Golf: Graham McDowell – Leading From The Front

So Graham McDowell secures his second European Tour win of the season, with a strong performance at Loch Lomond. What was so impressive about McDowell’s victory, was his display of mental strength. Three consecutive birdies, at the thirteenth, fourteenth and fifteenth, took McDowell away from the pack, at precisely the right time.

It’s at the business end of tournaments, that a players mental strength is tested. Are you ready to win? Some players are uncomfortable with being winners. They have become so used to being second-best, that they cannot cope with, suddenly, experiencing the possibility of winning.

And so, in the home stretch, they lose their natural rhythm, play too fast or too slow, and start to make bad decisions.

Some players prefer not to look at leader boards. They don’t want their focus to become dispersed. But looking at the leaderboard, confirms good news. You are leading the tournament. It’s a recognition that you are doing things well. It’s what you want!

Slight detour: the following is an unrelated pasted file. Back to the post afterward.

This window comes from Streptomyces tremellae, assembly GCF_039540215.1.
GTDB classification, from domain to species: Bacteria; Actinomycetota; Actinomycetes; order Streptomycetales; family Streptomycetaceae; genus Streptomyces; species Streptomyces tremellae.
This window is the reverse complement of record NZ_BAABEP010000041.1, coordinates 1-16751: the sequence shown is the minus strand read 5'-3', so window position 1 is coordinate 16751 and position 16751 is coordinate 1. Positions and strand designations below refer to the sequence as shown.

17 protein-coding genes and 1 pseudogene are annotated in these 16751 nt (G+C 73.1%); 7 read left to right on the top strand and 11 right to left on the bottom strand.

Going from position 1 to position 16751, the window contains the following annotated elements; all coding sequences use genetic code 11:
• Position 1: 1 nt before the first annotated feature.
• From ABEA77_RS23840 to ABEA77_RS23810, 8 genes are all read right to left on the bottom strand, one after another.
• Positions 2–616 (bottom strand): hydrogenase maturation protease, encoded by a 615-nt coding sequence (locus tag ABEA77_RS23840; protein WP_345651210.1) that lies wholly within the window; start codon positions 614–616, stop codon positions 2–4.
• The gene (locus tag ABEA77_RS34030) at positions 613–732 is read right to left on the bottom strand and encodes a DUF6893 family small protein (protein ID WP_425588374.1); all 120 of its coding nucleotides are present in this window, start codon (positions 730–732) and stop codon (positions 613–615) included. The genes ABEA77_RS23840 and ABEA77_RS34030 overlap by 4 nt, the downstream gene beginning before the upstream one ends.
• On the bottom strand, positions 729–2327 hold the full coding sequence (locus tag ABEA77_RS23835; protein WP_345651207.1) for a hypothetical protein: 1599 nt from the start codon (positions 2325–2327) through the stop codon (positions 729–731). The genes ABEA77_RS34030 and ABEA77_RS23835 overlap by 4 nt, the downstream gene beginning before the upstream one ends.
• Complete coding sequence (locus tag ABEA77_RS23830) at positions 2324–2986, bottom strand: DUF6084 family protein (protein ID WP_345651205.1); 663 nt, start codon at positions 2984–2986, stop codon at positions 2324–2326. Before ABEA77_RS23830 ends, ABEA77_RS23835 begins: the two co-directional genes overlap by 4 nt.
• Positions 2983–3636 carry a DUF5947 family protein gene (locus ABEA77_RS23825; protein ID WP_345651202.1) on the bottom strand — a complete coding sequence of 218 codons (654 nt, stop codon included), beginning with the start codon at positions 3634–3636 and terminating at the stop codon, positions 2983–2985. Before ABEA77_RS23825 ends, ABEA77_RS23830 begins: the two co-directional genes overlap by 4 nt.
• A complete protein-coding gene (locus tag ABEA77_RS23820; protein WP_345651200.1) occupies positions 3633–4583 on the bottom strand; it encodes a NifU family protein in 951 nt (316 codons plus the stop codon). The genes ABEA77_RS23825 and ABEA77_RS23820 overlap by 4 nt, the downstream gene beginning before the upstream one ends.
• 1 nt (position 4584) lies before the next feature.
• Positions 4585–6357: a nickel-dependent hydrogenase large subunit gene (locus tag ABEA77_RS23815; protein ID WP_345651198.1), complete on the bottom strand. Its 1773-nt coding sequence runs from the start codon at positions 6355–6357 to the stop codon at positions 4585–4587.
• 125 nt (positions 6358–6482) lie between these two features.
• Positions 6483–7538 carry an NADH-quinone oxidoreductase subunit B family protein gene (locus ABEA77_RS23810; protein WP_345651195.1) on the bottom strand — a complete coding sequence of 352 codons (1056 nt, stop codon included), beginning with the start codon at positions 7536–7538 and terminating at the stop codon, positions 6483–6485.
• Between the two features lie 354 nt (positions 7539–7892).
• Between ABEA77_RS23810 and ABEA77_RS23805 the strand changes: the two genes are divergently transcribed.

Sometimes, a player can start to get too far ahead of themselves. Rehearsing a victory speech; thinking about how they will spend the big cheque. It’s important to try to keep your mind and emotions in control.

Not so much, that you suppress them, and get uptight. But enough, that you can think clearly about what you are going to do, and how you are going to do it. Recognise, yes, that you are leading the tournament. Then get back to the task in hand.

It’s the quality of your thinking, that will see you home. That’s what was impressive about Graham McDowell at Loch Lomond. He looked like a man, who knew exactly what to do and how to do it. The thought of winning, did not interfere, negatively, with his shot-making.

In fact he appeared to get stronger, the closer he got to the eighteenth. As if he embraced the notion of winning the Scottish Open. He wanted to win. He was ready to win. And he knew how to win. A potent combination.

Posted in Golf Psychology, Sports Psychology Blog.